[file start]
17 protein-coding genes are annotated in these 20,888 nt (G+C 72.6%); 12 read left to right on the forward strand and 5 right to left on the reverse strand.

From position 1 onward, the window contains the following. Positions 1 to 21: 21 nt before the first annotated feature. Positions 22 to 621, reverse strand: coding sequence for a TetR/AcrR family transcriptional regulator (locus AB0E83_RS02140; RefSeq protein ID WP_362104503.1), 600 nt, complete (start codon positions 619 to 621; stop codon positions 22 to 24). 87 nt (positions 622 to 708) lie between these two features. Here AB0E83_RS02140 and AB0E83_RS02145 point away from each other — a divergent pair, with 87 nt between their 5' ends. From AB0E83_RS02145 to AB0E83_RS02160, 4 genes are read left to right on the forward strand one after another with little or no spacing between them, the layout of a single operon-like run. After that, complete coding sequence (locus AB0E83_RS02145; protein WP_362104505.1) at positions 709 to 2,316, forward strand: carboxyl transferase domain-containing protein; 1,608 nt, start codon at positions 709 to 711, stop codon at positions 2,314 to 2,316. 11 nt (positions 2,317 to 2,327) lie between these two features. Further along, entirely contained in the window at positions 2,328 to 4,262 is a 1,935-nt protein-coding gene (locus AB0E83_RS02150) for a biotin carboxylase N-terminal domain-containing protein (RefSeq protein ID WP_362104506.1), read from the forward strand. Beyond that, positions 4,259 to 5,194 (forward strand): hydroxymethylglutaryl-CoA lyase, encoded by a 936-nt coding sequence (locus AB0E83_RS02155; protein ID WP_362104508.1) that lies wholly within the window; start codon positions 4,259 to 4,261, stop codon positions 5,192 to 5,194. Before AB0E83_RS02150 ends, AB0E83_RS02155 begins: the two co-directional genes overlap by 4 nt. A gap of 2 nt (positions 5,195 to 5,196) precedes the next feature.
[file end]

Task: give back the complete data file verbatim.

17 protein-coding genes are annotated in these 20,888 nt (G+C 72.6%); 12 read left to right on the forward strand and 5 right to left on the reverse strand.

From position 1 onward, the window contains the following. Positions 1 to 21: 21 nt before the first annotated feature. Positions 22 to 621, reverse strand: coding sequence for a TetR/AcrR family transcriptional regulator (locus AB0E83_RS02140; RefSeq protein ID WP_362104503.1), 600 nt, complete (start codon positions 619 to 621; stop codon positions 22 to 24). 87 nt (positions 622 to 708) lie between these two features. Here AB0E83_RS02140 and AB0E83_RS02145 point away from each other — a divergent pair, with 87 nt between their 5' ends. From AB0E83_RS02145 to AB0E83_RS02160, 4 genes are read left to right on the forward strand one after another with little or no spacing between them, the layout of a single operon-like run. After that, complete coding sequence (locus AB0E83_RS02145; protein WP_362104505.1) at positions 709 to 2,316, forward strand: carboxyl transferase domain-containing protein; 1,608 nt, start codon at positions 709 to 711, stop codon at positions 2,314 to 2,316. 11 nt (positions 2,317 to 2,327) lie between these two features. Further along, entirely contained in the window at positions 2,328 to 4,262 is a 1,935-nt protein-coding gene (locus AB0E83_RS02150) for a biotin carboxylase N-terminal domain-containing protein (RefSeq protein ID WP_362104506.1), read from the forward strand. Beyond that, positions 4,259 to 5,194 (forward strand): hydroxymethylglutaryl-CoA lyase, encoded by a 936-nt coding sequence (locus AB0E83_RS02155; protein ID WP_362104508.1) that lies wholly within the window; start codon positions 4,259 to 4,261, stop codon positions 5,192 to 5,194. Before AB0E83_RS02150 ends, AB0E83_RS02155 begins: the two co-directional genes overlap by 4 nt. A gap of 2 nt (positions 5,195 to 5,196) precedes the next feature.